About the Holiday
Make a Difference Day was instituted in 1992 on February 29 – leap day – to encourage individuals and groups to find a way to help others. The idea took off and has become one of the largest single-day celebration of service nationwide. Thousands of people across the country use this day for projects big and small that change the world for the better. To celebrate today consider how you might make a positive change. As today’s book shows, just being a caring friend can go a long way in making someone’s life better.
Bonaparte Falls Apart
Written by Margery Cuyler | Illustrated by Will Terry
Something was happening to Bonaparte. Whenever “he rode his bike or played catch or visited the doctor’s office”—basically all the time—his bones broke apart. “Sometimes his bones rolled away, and it took him forever to find them.” He wondered what would happen when school started. He was worried that everyone would make fun of him.
Bonaparte’s friend Franky Stein thought that by gluing and screwing his bones into place, Bonaparte would stick together. But when they tried it, Bonaparte found that he couldn’t move at all. Blacky Widow, Bonaparte’s spider buddy, figured she could tie his bones together with her web, but after she had spun and spun her threads around him, Bonaparte was just left hanging and tangled up.
Mummicula thought he had the perfect solution and wrapped Bonaparte round and round until he was completely wrapped up—completely. Bonaparte couldn’t see anything, so “Mummicula had to undo all his hard work.” While the summer passed, Bonaparte grew more and more worried. One day he thought about it so much “that his head fell off.”
As Franky Stein picked it up and returned it to its rightful spot, he and the others all vowed to find a way to solve the problem before school started. They tried lots of remedies: Mummicula thought a staple gun might work; Blacky Widow liked the idea of using clay, and Franky Stein got out his hammer and nails. But nothing did the trick “until…a dog ran by with a bone in his mouth.”
Mummicula suggested that someone who loved bones so much would be a perfect companion for Bonaparte. They brought the dog to Bonaparte, and Bonaparte was immediately smitten. “‘What a fetching dog!’” he exclaimed. Then Franky told him the plan: “‘You can teach him to retrieve your bones.’” Bonaparte loved this idea—and his crew. “‘You are my bone-a-fide friends!’” he said.
Bonaparte spent the last two weeks before school started teaching Mandible to fetch the bones he lost. As he waited at the bus stop that first day, Bonaparte was still a little nervous, but as his arm and the ball flew out into home-run territory, the kids cheered. At lunch, losing his teeth just made him a “jaw-dropping sensation, and in science class he made for a “rib-tickling wonder” of a skeletal exhibit. At last, Bonaparte realized that he “could hang loose without anyone making fun of him, and this made him very happy.”
Margery Cuyler’s monstrously cute story of a little skeleton who just can’t keep it together will have kids giggling along with every “clack clack” of Bonaparte’s errant bones. But Cuyler presents more profound issues as well. Readers will understand and sympathize with Bonaparte’s worrying over being different and made fun of because of his unusual plight. Through Bonaparte’s caring, tight-knit group, children will see that by supporting a friend through tough times, they can help find solutions and make a positive difference. Cuyler’s charming story is true to children’s natures and ideas and offers a “bone-anza” of puns that will delight kids.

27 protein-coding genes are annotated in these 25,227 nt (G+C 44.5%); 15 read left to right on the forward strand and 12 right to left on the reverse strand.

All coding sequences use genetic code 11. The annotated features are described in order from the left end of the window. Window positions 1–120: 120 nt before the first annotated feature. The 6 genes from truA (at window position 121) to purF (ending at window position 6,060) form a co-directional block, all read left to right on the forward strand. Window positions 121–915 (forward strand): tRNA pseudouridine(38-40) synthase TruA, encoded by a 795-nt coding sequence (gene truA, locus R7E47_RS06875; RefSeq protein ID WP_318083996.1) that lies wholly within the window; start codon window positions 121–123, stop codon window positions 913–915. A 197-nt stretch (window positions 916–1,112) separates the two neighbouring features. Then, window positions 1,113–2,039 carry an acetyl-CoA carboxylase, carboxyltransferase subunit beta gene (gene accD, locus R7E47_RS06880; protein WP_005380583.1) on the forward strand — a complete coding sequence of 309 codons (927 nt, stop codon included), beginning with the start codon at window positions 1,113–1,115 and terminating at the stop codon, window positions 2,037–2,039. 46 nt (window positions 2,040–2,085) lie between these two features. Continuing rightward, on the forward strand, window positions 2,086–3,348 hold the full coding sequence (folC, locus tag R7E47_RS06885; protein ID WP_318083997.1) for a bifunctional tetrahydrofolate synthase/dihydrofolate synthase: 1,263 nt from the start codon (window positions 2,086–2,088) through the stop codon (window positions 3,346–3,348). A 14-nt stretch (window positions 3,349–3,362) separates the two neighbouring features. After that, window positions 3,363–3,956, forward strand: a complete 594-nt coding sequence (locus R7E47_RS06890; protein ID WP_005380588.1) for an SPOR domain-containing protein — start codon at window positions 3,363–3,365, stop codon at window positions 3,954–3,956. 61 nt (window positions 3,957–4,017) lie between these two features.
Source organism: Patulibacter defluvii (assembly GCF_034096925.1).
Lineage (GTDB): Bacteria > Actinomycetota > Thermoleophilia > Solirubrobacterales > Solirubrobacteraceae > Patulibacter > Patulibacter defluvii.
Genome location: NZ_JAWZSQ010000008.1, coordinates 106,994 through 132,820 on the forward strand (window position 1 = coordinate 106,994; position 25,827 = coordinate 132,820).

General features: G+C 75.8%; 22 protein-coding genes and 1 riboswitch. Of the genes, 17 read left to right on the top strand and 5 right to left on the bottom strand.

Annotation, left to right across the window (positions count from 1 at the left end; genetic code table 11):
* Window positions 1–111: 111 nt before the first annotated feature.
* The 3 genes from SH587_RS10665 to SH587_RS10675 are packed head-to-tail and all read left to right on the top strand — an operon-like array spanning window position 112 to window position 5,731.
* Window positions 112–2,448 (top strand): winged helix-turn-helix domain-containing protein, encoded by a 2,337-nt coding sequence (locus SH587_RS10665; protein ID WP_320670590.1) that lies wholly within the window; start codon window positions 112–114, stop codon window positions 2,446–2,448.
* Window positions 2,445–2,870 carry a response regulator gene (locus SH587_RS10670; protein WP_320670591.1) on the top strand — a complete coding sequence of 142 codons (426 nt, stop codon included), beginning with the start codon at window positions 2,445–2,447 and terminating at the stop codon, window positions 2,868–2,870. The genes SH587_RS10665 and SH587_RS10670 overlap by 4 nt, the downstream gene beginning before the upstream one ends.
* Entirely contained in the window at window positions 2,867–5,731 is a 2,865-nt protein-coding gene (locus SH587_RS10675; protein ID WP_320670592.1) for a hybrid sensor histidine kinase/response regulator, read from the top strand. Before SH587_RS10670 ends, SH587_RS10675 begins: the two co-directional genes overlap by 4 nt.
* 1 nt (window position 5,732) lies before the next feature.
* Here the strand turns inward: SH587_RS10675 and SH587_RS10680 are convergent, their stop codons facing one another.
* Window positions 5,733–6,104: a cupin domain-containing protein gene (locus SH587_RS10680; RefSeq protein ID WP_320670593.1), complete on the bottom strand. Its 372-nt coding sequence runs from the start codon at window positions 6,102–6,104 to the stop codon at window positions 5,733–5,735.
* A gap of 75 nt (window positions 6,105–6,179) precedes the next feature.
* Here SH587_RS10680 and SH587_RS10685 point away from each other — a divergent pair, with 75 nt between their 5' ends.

Will Terry knows a thing or two about monsters—adorable monsters, that is. As Bonaparte’s hands drop off, legs and arms go flying, and head rolls under the bed, his expressive eyes seem to take it all in stride. He also accepts his friends’ attempts to keep him together with patience and an endearing smile. Franky Stein, Mummicula and Blacky Widow are also sweetly earnest in their attempts to help. Kids will love the hilarious illustrations of Bonaparte and Mandible at school and linger over the last two-page spread where young zombies, pirates, vampires, witches, and other students play on the jungle gym.
Bonaparte Falls Apart is a unique book about friendship and school for any time of the year, and would be a favorite of little monster lovers for home and the classroom.
Ages 3 – 7
Crown Books for Young Readers, 2017 | ISBN 978-1101937686
Discover more about Margery Cuyler and her many books for children on her website.
You’ll find a gallery of books and artwork by Will Terry on his website.
Make a Difference Day
Friendship Hot Chocolate Jar
Being a good friend is one of the best ways to make a difference, and with this gift you can show your friends how much they mean to you!
- Mason jar or other wide-mouth jar
- Large canister of hot chocolate mix
- Mini marshmallows
- Chocolate chips, milk chocolate or semi-sweet
- A scrap of material large enough to cover the lid of the jar
- String or ribbon
- Measure 1 cup hot chocolate mix and pour it into the jar
- Sprinkle in a layer of marshmallows
- Pour in another 1 cup of hot chocolate mix
- Add another layer of marshmallows
- Continue layering until you reach the top of the jar. The hot chocolate mix and marshmallows may become mixed together.
- Top with a layer of chocolate chips
- Put on the lid and tighten
- Cut a circle from the material 1-inch diameter larger around than the size of the jar lid
- Secure the material around the lid with ribbon or string or, if using a mason jar, place it between the sections of the lid.
- Make a tag for your gift with the paper
- Give your gift and enjoy a cup of hot chocolate with your friend!
Picture Book Review